Presentation on theme: "Foucault’s Pendulum in the World and at the Gdańsk University of Technolog y Bogusław Kusz Faculty of Technical Physics and Applied Mathematics Gdańsk."— Presentation transcript:
Foucault’s Pendulum in the World and at the Gdańsk University of Technolog y Bogusław Kusz Faculty of Technical Physics and Applied Mathematics Gdańsk University of Technology
History Jean Bernard Léon Foucault wanted to become a doctor, but... he was fainting at the sight of blood. He became interested in inanimate matter achieving significant success in astronomy, chemistry and the physics of electricity and magnetism. He is best-known as the author of an experiment proving that Earth rotates on its axis. In the cellar of his home Foucault suspended a bob (5 kg) on a two-metre wire and noticed that the plane of oscillations of the pendulum was regularly rotating. He repeated the experiment publicly in 1851 suspending a pendulum with a 67-metre wire in the Panthéon in Paris. The spectators could see that the Earth’s rotation under the pendulum resulted in a continuous change of the plane of pendulum oscillations. Foucault encouraged people to participate in the experiment saying: “Come and see how the Earth is rotating”.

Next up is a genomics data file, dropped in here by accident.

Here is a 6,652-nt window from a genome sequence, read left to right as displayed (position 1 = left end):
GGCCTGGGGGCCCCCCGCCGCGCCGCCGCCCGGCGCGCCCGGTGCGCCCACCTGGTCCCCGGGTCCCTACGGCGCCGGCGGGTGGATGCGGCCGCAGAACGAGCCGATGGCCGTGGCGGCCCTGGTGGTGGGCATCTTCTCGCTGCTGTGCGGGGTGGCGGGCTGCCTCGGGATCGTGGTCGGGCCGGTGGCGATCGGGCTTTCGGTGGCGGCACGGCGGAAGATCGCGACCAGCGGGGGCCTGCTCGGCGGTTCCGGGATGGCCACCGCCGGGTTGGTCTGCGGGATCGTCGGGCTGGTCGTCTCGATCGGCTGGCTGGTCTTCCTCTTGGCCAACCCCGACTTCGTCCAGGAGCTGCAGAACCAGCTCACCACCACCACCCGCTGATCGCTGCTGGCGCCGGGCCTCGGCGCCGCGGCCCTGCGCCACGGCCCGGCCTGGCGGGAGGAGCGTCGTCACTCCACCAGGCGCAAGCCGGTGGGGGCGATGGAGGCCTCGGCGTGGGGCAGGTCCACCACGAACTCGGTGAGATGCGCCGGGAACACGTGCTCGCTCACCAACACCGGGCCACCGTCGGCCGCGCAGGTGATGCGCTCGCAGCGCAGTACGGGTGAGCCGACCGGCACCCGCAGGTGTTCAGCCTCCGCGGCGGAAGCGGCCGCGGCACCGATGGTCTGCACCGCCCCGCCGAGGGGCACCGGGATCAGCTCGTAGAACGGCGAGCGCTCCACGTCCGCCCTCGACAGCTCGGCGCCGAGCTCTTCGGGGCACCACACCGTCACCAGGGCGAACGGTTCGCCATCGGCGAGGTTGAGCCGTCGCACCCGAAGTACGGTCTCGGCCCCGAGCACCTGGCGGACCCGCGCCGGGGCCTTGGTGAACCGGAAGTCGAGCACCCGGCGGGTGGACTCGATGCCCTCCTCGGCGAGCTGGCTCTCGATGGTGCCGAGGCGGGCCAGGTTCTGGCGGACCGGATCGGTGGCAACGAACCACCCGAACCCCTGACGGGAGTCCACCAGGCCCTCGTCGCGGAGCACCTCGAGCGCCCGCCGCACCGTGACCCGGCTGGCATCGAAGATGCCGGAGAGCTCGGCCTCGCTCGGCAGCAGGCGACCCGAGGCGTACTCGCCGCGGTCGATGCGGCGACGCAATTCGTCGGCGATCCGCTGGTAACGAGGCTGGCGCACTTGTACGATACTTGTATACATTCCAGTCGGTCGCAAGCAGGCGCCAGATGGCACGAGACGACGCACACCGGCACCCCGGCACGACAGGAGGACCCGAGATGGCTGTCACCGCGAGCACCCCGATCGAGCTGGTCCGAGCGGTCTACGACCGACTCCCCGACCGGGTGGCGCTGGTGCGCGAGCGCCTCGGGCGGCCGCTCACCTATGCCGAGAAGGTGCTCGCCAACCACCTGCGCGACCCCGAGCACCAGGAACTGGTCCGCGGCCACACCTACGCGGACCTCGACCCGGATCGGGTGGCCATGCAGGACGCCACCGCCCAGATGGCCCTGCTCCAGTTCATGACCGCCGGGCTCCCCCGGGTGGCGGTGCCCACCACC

Foucault’s Pendulum If the Foucault pendulum were placed on a pole, the plane of its oscillations would make a full revolution in ca. 24h (23h 56min ), i.e. the time which is needed by Earth to make one compete revolution on its axis. Time T of one complete revolution of the plane of the pendulum oscillations on geographic latitude q can be calculated from the following formula: T = 24h/ sin q (for Gdańsk T is equal to approx. 30h) Hence, when the pendulum is placed not on a pole, but somewhere at an intermediate geographic latitude, the time needed for a complete revolution of the plane of the pendulum oscillations will be longer. No revolution of the plane of oscillations with respect to the Earth will be observed on the equator.